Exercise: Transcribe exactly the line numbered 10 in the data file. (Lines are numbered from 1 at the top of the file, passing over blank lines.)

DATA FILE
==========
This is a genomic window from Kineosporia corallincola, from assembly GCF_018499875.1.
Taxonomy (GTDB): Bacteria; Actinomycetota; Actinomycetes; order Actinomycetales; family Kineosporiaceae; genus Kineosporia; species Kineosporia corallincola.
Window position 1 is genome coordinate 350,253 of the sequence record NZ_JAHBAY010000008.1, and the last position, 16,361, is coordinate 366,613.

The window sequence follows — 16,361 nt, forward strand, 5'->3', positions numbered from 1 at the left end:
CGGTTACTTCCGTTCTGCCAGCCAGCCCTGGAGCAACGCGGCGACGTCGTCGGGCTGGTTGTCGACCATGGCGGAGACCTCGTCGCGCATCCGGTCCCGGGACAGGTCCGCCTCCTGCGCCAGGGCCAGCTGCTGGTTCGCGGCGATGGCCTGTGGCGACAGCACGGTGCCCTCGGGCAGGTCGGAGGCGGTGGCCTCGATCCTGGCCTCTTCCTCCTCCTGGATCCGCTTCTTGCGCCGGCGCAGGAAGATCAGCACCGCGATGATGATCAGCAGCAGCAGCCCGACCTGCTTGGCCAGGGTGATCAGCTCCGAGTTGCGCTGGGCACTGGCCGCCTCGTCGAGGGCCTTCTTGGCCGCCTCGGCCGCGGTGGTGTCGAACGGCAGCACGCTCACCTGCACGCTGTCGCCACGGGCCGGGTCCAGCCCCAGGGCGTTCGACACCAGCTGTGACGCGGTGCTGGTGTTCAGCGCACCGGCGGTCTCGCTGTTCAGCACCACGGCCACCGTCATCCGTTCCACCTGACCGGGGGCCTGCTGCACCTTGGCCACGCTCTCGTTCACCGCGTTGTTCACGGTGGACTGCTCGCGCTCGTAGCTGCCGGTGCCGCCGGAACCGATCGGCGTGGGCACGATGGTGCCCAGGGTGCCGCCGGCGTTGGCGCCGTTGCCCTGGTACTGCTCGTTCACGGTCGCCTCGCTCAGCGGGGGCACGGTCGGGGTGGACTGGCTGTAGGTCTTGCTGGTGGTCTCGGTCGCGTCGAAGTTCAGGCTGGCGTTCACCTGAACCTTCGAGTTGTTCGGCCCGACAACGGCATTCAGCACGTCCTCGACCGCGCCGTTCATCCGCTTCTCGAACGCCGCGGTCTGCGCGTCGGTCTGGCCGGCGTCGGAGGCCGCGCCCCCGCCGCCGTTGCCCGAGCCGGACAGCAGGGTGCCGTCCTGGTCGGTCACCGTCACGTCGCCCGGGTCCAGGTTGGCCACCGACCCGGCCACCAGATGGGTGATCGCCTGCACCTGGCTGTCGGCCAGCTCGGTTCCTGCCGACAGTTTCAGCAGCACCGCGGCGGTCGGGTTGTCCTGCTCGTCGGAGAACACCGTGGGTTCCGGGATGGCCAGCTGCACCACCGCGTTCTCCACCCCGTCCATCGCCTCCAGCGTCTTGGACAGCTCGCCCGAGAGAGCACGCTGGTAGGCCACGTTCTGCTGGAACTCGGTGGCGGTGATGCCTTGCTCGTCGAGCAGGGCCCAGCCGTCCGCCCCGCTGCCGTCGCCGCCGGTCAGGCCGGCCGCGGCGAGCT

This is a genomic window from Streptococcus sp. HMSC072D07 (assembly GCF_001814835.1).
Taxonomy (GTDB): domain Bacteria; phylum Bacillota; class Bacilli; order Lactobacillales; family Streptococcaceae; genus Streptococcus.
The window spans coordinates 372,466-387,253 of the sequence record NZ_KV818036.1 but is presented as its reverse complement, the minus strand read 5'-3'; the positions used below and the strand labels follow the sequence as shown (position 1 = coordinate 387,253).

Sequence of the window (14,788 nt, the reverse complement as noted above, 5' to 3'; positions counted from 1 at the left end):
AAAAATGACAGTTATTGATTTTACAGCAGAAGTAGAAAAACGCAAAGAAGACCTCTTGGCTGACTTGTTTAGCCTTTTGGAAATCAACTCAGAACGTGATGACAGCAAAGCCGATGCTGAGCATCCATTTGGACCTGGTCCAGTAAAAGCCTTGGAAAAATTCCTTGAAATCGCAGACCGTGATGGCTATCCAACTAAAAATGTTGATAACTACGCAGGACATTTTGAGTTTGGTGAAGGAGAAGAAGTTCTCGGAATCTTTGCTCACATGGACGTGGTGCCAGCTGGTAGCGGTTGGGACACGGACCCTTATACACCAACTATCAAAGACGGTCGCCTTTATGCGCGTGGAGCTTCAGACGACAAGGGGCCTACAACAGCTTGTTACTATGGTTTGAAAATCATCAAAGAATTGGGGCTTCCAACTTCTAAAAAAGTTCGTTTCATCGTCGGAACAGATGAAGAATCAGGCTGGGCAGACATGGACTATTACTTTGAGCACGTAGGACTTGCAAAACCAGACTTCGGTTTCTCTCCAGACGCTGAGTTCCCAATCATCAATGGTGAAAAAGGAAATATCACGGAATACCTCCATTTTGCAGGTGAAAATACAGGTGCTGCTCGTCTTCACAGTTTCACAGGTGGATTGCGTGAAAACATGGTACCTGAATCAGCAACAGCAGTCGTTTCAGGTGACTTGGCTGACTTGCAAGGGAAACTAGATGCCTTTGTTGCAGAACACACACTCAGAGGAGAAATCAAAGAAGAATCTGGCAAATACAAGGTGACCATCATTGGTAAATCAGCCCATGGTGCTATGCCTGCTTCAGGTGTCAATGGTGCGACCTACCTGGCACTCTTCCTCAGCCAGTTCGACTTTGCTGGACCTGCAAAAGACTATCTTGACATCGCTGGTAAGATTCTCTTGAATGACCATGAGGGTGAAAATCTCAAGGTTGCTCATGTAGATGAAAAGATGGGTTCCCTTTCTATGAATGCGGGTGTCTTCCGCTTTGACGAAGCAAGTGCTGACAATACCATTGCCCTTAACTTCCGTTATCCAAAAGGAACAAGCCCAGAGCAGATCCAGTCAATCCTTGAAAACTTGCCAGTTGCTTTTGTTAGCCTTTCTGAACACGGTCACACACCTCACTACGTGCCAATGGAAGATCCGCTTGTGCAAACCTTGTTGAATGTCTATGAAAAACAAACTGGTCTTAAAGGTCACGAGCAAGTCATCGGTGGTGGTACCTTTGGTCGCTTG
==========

AAAAATGACAGTTATTGATTTTACAGCAGAAGTAGAAAAACGCAAAGAAGACCTCTTGGCTGACTTGTTTAGCCTTTTGGAAATCAACTCAGAACGTGATGACAGCAAAGCCGATGCTGAGCATCCATTTGGACCTGGTCCAGTAAAAGCCTTGGAAAAATTCCTTGAAATCGCAGACCGTGATGGCTATCCAACTAAAAATGTTGATAACTACGCAGGACATTTTGAGTTTGGTGAAGGAGAAGAAGTTCTCGGAATCTTTGCTCACATGGACGTGGTGCCAGCTGGTAGCGGTTGGGACACGGACCCTTATACACCAACTATCAAAGACGGTCGCCTTTATGCGCGTGGAGCTTCAGACGACAAGGGGCCTACAACAGCTTGTTACTATGGTTTGAAAATCATCAAAGAATTGGGGCTTCCAACTTCTAAAAAAGTTCGTTTCATCGTCGGAACAGATGAAGAATCAGGCTGGGCAGACATGGACTATTACTTTGAGCACGTAGGACTTGCAAAACCAGACTTCGGTTTCTCTCCAGACGCTGAGTTCCCAATCATCAATGGTGAAAAAGGAAATATCACGGAATACCTCCATTTTGCAGGTGAAAATACAGGTGCTGCTCGTCTTCACAGTTTCACAGGTGGATTGCGTGAAAACATGGTACCTGAATCAGCAACAGCAGTCGTTTCAGGTGACTTGGCTGACTTGCAAGGGAAACTAGATGCCTTTGTTGCAGAACACACACTCAGAGGAGAAATCAAAGAAGAATCTGGCAAATACAAGGTGACCATCATTGGTAAATCAGCCCATGGTGCTATGCCTGCTTCAGGTGTCAATGGTGCGACCTACCTGGCACTCTTCCTCAGCCAGTTCGACTTTGCTGGACCTGCAAAAGACTATCTTGACATCGCTGGTAAGATTCTCTTGAATGACCATGAGGGTGAAAATCTCAAGGTTGCTCATGTAGATGAAAAGATGGGTTCCCTTTCTATGAATGCGGGTGTCTTCCGCTTTGACGAAGCAAGTGCTGACAATACCATTGCCCTTAACTTCCGTTATCCAAAAGGAACAAGCCCAGAGCAGATCCAGTCAATCCTTGAAAACTTGCCAGTTGCTTTTGTTAGCCTTTCTGAACACGGTCACACACCTCACTACGTGCCAATGGAAGATCCGCTTGTGCAAACCTTGTTGAATGTCTATGAAAAACAAACTGGTCTTAAAGGTCACGAGCAAGTCATCGGTGGTGGTACCTTTGGTCGCTTG